Medial epicondylitis primarily affects the pronator teres and flexor carpi radialis, which attach to the anterior aspect of the medial epicondyle. These muscles are subject to repeated trauma and micro‐tearing either because of repetitive overuse or less often because of a direct blow or sudden extreme contraction.2
Repetitive forearm pronation and wrist flexion is thought to be the most likely culprit. The term epicondylitis was used to describe this condition as early theories postulated an inflammatory process involving the bursa, periosteum, synovium and annular ligament.9,10
However, the preferred term now is tendinoses, as there are many pathological studies which have shown that there is micro‐tearing with disruption of the collagen bundles, vascular and fibroblast proliferation, focal hyaline degeneration and an incomplete reparative process with no evidence of any inflammatory process.11
Histological analysis by Nirschl and Pettrone has shown that there is disruption of normal architecture with later stages demonstrating micro‐tearing, tendon degeneration and aborted, incomplete neurovascular response.11
They have called these changes “angiofibroblastic hyperplasia”. Macroscopically, the pathologic tissue appears grey and friable. A chronic cycle of tendon micro‐tearing, degeneration and repair ensues with weakening of the common flexor origin and potential for rupture.
Nirschl has proposed four descriptive stages of epicondylar tendinosis.12
Stages 1 and 2 represent pathologic tissue alteration with angiofibroblastic degeneration. Structural failure is the hallmark of stage 3. Stage 4 shows fibrosis or calcification.
Diagnosis is usually based on clinical findings. Ultrasound or MR imaging is useful for diagnosing other conditions such as ulnar neuritis and ulnar collateral ligament instability as these may co‐exist. Very few studies describe the imaging findings in medial epicondylitis, probably because of the relatively low prevalence of this condition compared to lateral epicondylitis. A study by Kijowski and de Smet evaluating the MR findings in medial epicondylitis concluded that intermediate to high T2 signal intensity within the common flexor tendon and the presence of paratendinous soft tissue oedema were the most specific findings.13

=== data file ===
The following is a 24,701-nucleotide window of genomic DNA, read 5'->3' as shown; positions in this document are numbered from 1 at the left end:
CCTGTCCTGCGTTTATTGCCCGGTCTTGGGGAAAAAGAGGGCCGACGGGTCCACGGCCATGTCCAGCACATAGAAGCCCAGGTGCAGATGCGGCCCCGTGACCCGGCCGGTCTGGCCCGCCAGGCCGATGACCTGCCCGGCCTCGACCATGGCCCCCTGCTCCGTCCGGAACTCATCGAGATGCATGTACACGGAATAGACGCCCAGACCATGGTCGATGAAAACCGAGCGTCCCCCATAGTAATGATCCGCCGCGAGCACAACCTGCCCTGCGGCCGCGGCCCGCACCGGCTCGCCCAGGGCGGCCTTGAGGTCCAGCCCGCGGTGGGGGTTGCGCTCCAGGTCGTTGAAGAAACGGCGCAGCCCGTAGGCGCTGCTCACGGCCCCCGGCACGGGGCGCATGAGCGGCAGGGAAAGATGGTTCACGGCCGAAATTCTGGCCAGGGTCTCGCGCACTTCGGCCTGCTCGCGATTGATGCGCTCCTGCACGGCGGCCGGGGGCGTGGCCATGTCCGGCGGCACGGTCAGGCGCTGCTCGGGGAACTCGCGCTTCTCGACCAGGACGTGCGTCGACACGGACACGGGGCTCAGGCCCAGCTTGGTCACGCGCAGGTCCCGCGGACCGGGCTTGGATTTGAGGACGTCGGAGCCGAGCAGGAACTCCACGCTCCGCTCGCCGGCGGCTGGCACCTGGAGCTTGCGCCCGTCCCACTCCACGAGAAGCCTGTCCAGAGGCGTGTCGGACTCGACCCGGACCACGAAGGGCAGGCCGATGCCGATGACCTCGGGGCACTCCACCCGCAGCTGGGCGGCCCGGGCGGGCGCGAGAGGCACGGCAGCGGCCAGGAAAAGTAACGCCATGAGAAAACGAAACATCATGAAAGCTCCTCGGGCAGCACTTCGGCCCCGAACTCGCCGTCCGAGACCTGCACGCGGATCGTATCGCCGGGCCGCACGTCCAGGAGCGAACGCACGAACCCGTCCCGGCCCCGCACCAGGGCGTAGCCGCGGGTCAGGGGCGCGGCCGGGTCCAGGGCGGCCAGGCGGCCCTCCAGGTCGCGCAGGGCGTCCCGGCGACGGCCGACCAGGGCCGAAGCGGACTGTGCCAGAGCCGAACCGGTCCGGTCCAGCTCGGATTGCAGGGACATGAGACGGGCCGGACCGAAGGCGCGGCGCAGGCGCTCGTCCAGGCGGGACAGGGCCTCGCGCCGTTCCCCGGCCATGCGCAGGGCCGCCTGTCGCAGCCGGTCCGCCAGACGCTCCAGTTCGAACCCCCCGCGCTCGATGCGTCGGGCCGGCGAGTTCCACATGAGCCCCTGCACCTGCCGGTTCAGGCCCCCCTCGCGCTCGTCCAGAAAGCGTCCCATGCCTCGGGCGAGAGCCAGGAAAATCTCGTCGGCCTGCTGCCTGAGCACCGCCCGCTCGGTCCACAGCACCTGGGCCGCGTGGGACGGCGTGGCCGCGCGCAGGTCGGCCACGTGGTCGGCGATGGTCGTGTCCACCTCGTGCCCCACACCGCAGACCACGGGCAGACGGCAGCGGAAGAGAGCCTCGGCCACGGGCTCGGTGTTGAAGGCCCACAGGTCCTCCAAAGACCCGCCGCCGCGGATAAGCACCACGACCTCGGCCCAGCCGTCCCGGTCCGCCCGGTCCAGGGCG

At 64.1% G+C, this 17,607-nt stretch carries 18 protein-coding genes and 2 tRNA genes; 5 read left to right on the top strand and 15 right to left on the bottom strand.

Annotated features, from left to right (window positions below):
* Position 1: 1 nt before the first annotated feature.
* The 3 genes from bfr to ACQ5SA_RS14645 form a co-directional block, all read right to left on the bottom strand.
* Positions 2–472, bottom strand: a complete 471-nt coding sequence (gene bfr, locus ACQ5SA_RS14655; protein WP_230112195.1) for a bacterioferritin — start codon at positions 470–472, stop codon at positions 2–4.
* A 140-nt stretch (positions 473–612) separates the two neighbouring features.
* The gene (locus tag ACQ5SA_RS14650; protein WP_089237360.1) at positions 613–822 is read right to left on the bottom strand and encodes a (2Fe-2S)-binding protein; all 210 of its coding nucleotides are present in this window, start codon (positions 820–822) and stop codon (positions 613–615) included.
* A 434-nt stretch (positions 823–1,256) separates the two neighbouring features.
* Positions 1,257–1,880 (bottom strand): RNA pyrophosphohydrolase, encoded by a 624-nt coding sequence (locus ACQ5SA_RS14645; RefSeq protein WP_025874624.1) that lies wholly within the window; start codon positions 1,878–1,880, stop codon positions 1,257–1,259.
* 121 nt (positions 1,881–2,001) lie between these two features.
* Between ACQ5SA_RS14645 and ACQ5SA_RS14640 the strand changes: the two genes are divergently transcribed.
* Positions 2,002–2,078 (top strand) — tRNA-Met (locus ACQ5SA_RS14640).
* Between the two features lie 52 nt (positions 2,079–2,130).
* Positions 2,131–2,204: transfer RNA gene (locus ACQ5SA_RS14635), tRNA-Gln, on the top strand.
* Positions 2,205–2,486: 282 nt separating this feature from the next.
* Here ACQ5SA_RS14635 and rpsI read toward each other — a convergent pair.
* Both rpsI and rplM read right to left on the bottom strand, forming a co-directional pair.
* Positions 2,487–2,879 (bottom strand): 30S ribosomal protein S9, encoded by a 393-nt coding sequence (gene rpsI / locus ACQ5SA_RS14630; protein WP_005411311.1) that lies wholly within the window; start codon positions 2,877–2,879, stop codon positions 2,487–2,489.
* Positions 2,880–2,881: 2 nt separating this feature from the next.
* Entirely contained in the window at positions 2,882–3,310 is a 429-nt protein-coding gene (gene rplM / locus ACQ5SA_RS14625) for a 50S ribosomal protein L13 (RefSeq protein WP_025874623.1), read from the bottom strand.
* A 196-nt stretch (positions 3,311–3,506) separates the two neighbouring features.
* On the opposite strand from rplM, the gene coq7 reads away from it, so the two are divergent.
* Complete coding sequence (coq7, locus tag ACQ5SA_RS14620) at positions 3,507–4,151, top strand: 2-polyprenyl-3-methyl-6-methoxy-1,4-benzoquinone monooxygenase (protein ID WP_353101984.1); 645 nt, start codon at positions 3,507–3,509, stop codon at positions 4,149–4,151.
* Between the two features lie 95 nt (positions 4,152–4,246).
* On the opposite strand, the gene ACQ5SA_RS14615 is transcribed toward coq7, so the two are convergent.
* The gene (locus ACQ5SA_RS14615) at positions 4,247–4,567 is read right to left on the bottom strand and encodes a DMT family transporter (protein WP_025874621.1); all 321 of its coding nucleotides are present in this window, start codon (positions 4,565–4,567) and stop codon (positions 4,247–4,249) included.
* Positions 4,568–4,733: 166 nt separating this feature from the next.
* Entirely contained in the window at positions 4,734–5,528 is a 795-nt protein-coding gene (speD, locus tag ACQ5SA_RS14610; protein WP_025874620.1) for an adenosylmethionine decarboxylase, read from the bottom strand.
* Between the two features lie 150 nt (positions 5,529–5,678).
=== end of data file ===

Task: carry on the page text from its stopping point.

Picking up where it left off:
Three out of the 15 patients in their study had tears of the ulnar collateral ligament and one had an abnormal ulnar nerve. No studies discuss the sonographic features of medial epicondylitis, but two reports describe the sonographic features of lateral epicondylitis4,8
and a third examines dynamic ultrasound in the evaluation of the ulnar collateral ligament.14
Non‐surgical treatment has been the mainstay of treatment for epicondylitis2
and includes RICE (rest, ice, compression and elevation), topical medications such as dimethylsulfoxide, oral non‐steroidal anti‐inflammatory analgesics, counter‐force braces and physiotherapy. Although conservative treatment is described as being the most successful, one study has shown that 26% of such patients have recurrence of symptoms and 40% have prolonged minor discomfort.15
Surgical treatment is recommended in patients who fail to respond to conservative treatment. Again there are few reports on the surgical treatment of medial epicondylitis. However, one study reported an 87% success rate in patients (n
26) after an average follow‐up of 7 years,16
while another reported good results in 14 of 17 patients.17
The use of local steroid injection for tendinosis is well documented. The mechanism of short‐term relief following steroid injection or needling is not understood. However, it is postulated that fenestration of an area of tendinosis with needling may promote beneficial bleeding into new channels created through mucoid degeneration. The mechanical disruption may initiate a healing response in the tendon.4,18
One study showed a significant decrease in pain after 6 weeks, but there was recurrence of the pre‐injection pain after 3 months and 1 year.19
Another study showed pain relief in up to 89% of patients, but again there was recurrence of symptoms in 54%.20